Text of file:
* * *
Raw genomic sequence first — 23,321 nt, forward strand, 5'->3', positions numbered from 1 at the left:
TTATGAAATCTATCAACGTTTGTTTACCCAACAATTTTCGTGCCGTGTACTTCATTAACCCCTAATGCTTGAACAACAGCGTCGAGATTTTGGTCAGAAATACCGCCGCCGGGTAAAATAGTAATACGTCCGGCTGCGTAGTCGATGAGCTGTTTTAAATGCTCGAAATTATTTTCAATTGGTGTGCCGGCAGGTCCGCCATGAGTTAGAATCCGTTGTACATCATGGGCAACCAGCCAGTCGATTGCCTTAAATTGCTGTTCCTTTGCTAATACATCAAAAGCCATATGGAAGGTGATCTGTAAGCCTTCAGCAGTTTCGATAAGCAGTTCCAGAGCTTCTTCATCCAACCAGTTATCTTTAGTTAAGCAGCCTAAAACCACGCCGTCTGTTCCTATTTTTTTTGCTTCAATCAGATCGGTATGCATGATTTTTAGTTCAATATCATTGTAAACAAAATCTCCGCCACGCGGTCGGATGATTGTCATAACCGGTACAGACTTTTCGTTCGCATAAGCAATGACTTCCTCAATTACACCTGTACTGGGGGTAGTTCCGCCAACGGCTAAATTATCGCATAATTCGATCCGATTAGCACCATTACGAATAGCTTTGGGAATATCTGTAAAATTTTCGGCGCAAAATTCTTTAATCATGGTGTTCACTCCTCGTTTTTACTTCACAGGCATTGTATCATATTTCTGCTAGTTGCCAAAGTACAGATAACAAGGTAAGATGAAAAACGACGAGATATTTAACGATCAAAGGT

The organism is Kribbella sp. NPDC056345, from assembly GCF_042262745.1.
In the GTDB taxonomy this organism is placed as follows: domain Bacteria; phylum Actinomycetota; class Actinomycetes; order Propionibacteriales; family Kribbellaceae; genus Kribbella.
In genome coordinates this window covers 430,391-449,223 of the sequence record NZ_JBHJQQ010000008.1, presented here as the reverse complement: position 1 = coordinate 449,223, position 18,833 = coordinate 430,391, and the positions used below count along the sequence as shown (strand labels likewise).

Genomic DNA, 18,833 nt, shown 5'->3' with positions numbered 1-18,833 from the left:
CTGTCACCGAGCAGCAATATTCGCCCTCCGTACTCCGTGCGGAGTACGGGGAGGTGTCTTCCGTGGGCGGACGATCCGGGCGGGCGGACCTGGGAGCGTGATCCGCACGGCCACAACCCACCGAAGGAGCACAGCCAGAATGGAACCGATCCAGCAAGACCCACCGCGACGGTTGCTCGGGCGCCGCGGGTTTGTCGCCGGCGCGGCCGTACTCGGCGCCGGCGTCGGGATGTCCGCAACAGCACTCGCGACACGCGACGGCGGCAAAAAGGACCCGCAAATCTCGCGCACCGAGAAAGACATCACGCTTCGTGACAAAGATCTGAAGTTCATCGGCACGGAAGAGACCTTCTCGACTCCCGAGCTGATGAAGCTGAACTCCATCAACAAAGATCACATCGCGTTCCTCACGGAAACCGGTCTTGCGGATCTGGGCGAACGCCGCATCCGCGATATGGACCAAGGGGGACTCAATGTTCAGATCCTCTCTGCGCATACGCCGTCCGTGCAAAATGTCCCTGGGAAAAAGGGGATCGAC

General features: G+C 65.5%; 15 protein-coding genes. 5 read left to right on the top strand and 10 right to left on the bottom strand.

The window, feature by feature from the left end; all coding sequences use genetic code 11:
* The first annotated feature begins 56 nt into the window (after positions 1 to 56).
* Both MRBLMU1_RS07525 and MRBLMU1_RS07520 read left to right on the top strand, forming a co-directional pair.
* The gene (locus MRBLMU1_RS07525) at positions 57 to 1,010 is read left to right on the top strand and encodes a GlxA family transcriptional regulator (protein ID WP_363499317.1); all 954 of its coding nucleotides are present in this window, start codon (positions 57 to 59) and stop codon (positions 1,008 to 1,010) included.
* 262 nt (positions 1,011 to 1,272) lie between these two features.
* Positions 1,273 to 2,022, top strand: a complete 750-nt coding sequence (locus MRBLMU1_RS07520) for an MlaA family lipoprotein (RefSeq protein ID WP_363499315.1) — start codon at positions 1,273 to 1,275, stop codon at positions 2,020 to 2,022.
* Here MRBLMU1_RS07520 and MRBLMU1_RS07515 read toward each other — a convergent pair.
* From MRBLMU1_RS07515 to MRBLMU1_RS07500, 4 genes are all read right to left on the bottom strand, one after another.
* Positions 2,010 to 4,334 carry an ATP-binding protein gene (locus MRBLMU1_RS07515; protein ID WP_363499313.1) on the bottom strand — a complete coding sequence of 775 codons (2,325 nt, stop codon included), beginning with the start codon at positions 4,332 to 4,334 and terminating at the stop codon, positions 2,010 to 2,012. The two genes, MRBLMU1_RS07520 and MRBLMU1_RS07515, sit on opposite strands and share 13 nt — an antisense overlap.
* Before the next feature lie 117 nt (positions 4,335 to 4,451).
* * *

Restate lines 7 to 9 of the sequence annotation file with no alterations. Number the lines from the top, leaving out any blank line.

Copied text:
CTGTCACCGAGCAGCAATATTCGCCCTCCGTACTCCGTGCGGAGTACGGGGAGGTGTCTTCCGTGGGCGGACGATCCGGGCGGGCGGACCTGGGAGCGTGATCCGCACGGCCACAACCCACCGAAGGAGCACAGCCAGAATGGAACCGATCCAGCAAGACCCACCGCGACGGTTGCTCGGGCGCCGCGGGTTTGTCGCCGGCGCGGCCGTACTCGGCGCCGGCGTCGGGATGTCCGCAACAGCACTCGCGACACGCGACGGCGGCAAAAAGGACCCGCAAATCTCGCGCACCGAGAAAGACATCACGCTTCGTGACAAAGATCTGAAGTTCATCGGCACGGAAGAGACCTTCTCGACTCCCGAGCTGATGAAGCTGAACTCCATCAACAAAGATCACATCGCGTTCCTCACGGAAACCGGTCTTGCGGATCTGGGCGAACGCCGCATCCGCGATATGGACCAAGGGGGACTCAATGTTCAGATCCTCTCTGCGCATACGCCGTCCGTGCAAAATGTCCCTGGGAAAAAGGGGATCGAC

General features: G+C 65.5%; 15 protein-coding genes. 5 read left to right on the top strand and 10 right to left on the bottom strand.

The window, feature by feature from the left end; all coding sequences use genetic code 11: